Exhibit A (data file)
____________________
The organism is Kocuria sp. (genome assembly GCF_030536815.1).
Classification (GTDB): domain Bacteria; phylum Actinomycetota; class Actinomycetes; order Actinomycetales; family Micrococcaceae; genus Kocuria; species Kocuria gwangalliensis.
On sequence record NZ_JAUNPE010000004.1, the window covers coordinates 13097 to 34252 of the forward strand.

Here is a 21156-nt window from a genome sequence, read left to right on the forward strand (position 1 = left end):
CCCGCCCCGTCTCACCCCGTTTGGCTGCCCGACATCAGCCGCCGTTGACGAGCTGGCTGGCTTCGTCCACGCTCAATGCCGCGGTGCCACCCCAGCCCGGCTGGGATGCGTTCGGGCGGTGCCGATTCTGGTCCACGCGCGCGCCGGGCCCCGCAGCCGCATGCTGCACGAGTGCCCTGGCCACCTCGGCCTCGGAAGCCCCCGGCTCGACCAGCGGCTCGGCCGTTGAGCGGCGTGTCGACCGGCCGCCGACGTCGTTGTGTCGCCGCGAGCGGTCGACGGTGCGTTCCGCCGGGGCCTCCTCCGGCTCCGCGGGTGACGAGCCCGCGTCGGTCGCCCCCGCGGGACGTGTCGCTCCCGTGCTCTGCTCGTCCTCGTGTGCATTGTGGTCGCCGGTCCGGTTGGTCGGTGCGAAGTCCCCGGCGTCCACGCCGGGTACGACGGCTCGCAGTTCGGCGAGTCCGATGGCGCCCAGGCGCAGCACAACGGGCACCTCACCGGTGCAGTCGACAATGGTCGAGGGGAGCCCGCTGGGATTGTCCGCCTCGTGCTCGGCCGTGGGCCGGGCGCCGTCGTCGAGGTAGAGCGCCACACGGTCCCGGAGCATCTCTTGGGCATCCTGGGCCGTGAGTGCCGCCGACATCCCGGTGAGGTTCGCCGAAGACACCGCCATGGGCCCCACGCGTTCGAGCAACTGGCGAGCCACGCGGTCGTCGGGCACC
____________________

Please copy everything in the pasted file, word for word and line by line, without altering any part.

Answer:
The organism is Kocuria sp. (genome assembly GCF_030536815.1).
Classification (GTDB): domain Bacteria; phylum Actinomycetota; class Actinomycetes; order Actinomycetales; family Micrococcaceae; genus Kocuria; species Kocuria gwangalliensis.
On sequence record NZ_JAUNPE010000004.1, the window covers coordinates 13097 to 34252 of the forward strand.

Here is a 21156-nt window from a genome sequence, read left to right on the forward strand (position 1 = left end):
CCCGCCCCGTCTCACCCCGTTTGGCTGCCCGACATCAGCCGCCGTTGACGAGCTGGCTGGCTTCGTCCACGCTCAATGCCGCGGTGCCACCCCAGCCCGGCTGGGATGCGTTCGGGCGGTGCCGATTCTGGTCCACGCGCGCGCCGGGCCCCGCAGCCGCATGCTGCACGAGTGCCCTGGCCACCTCGGCCTCGGAAGCCCCCGGCTCGACCAGCGGCTCGGCCGTTGAGCGGCGTGTCGACCGGCCGCCGACGTCGTTGTGTCGCCGCGAGCGGTCGACGGTGCGTTCCGCCGGGGCCTCCTCCGGCTCCGCGGGTGACGAGCCCGCGTCGGTCGCCCCCGCGGGACGTGTCGCTCCCGTGCTCTGCTCGTCCTCGTGTGCATTGTGGTCGCCGGTCCGGTTGGTCGGTGCGAAGTCCCCGGCGTCCACGCCGGGTACGACGGCTCGCAGTTCGGCGAGTCCGATGGCGCCCAGGCGCAGCACAACGGGCACCTCACCGGTGCAGTCGACAATGGTCGAGGGGAGCCCGCTGGGATTGTCCGCCTCGTGCTCGGCCGTGGGCCGGGCGCCGTCGTCGAGGTAGAGCGCCACACGGTCCCGGAGCATCTCTTGGGCATCCTGGGCCGTGAGTGCCGCCGACATCCCGGTGAGGTTCGCCGAAGACACCGCCATGGGCCCCACGCGTTCGAGCAACTGGCGAGCCACGCGGTCGTCGGGCACC